Today’s Students Mental Health


Story by Jasmine Diaz, Staff Writer

Every year, the back to school experience takes its toll on students who may not be in the strongest mental state. The anxiety of making new friends kicks in, the heavy stress of complex school work is put back on their shoulders, and some students’ minds become completely scattered.

The National Alliance on Mental Illness (NAMI) has reported that “20% of youth ages 13-18 live with a mental health condition,” and that “suicide is the 3rd leading cause of death in youth ages 10 – 24.”

Over the past couple of years, there has been a tremendous emphasis on teaching students that the actions they make as young as thirteen can have long term repercussions in the future. With colleges being harder than ever to get accepted into, students will put everything into their academics and lose themselves in the process, yet still, risk the chance of not getting into the school of their dreams.

“It becomes stressful with the amount of homework that is given along with the rigorous courses that have to be taken so that we get into the colleges we would like to [attend],” said junior Isabelee Fonseca.

It can be argued that in the current day and age, students can feel as though school has become less about actually learning and more about the passing of the class and the end of year exams by whatever means possible.

The heavy workload and importance of community service along with extracurriculars often hold kids back from keeping a strong relationship with their friends and family throughout the four years of high school, and in many cases can lead to kids burning out before they even walk on stage to accept their diploma.

“We are expected (by our parents) to learn all day, do homework, go to work, and do sports or clubs on top of trying to be happy and relaxed,” said sophomore Miranda Millard-Bruzos. “We are taught to compete with our friends just to have a good future after high school. It’s so hard to balance everything that we become unhappy and feel exhausted, which damages our mental health.”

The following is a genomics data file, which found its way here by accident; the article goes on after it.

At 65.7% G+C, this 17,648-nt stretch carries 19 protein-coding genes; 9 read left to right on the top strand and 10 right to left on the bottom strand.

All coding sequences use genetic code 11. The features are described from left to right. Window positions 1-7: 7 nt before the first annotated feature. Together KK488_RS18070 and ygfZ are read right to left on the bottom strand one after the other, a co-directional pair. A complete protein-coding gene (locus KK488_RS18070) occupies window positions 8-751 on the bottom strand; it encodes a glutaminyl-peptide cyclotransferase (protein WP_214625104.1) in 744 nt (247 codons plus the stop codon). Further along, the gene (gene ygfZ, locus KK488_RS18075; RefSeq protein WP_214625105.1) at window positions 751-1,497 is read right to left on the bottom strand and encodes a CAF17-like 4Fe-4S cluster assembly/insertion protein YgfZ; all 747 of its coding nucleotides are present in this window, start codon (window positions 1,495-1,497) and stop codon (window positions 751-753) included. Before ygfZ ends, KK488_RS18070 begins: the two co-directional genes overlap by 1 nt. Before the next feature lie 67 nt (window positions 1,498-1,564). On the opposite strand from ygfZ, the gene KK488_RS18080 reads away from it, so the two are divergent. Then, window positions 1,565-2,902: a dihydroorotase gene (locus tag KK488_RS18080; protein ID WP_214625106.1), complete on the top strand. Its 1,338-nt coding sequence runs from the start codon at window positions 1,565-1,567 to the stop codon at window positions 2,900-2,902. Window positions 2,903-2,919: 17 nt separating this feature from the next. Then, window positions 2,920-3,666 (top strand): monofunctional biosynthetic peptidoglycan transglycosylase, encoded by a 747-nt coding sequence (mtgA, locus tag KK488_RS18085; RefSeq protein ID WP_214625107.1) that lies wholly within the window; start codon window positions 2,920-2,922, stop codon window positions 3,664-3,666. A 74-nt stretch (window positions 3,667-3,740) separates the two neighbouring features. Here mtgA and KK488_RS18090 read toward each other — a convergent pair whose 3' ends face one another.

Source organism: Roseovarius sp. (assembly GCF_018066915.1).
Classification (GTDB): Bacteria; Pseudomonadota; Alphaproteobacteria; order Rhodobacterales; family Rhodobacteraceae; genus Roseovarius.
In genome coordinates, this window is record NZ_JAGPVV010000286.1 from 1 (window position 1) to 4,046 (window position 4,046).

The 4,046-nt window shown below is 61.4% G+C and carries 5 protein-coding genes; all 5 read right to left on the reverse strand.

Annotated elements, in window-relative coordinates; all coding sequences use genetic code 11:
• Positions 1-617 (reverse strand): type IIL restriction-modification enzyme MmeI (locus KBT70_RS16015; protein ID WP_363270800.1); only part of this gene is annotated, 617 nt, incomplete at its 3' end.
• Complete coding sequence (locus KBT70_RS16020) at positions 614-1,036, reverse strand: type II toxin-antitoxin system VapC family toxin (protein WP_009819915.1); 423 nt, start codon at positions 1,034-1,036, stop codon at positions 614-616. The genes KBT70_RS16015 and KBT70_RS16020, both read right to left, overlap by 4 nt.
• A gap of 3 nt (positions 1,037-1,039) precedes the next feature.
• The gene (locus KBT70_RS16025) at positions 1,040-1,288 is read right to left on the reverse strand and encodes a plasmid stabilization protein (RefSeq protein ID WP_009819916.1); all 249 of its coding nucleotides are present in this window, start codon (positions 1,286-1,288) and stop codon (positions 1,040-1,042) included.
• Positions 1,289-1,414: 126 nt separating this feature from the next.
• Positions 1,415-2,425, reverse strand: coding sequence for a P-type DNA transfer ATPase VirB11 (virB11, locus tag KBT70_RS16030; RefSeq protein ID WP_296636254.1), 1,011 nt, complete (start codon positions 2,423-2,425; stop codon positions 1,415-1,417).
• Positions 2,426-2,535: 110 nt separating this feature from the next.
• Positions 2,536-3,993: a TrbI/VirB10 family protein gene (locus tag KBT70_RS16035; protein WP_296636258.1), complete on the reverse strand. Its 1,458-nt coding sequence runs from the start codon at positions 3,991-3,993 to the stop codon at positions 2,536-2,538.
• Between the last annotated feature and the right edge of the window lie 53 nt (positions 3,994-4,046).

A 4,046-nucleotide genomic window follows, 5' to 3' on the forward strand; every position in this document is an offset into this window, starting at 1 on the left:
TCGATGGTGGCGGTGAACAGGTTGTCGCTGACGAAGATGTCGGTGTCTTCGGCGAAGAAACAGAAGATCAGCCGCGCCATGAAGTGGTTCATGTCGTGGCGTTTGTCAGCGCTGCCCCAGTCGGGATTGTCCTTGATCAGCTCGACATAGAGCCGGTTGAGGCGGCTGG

Due to the tragedy that took place in Marjory Stoneman Douglas High School, Palm Beach County has added sixty mental health counselors across all schools. Here at Boca High, there are now six counselors who are assigned to students by their last name.

“I’m here to support students in any way they need for social or emotional support; they could come in and vent if they needed to, I’m here for anything they need at any time,” said guidance counselor Sarah Silversmith, who is assigned to students with last names that begin with C, D, J,and P. She can be found in room 2-109.

While for some students, school can be emotionally draining at times, for others it serves as a source of happiness. Being able to see friends daily, having school events to look forward to, and having work to engage them brings many students pleasure.

Students cope with school and what comes along with it differently. Our school strives to make resources as available as possible for all students and improvements are always being made.

If you or someone you care about is struggling mentally consider speaking to one of our counselors or utilizing one of the following digital resources:, a website that is used to connect users to professional therapists online
1-800-273-8255, National Suicide Prevention Hotline, the National Alliance on Mental Illness can help people find further resources as well as information about their feelings and/or condition

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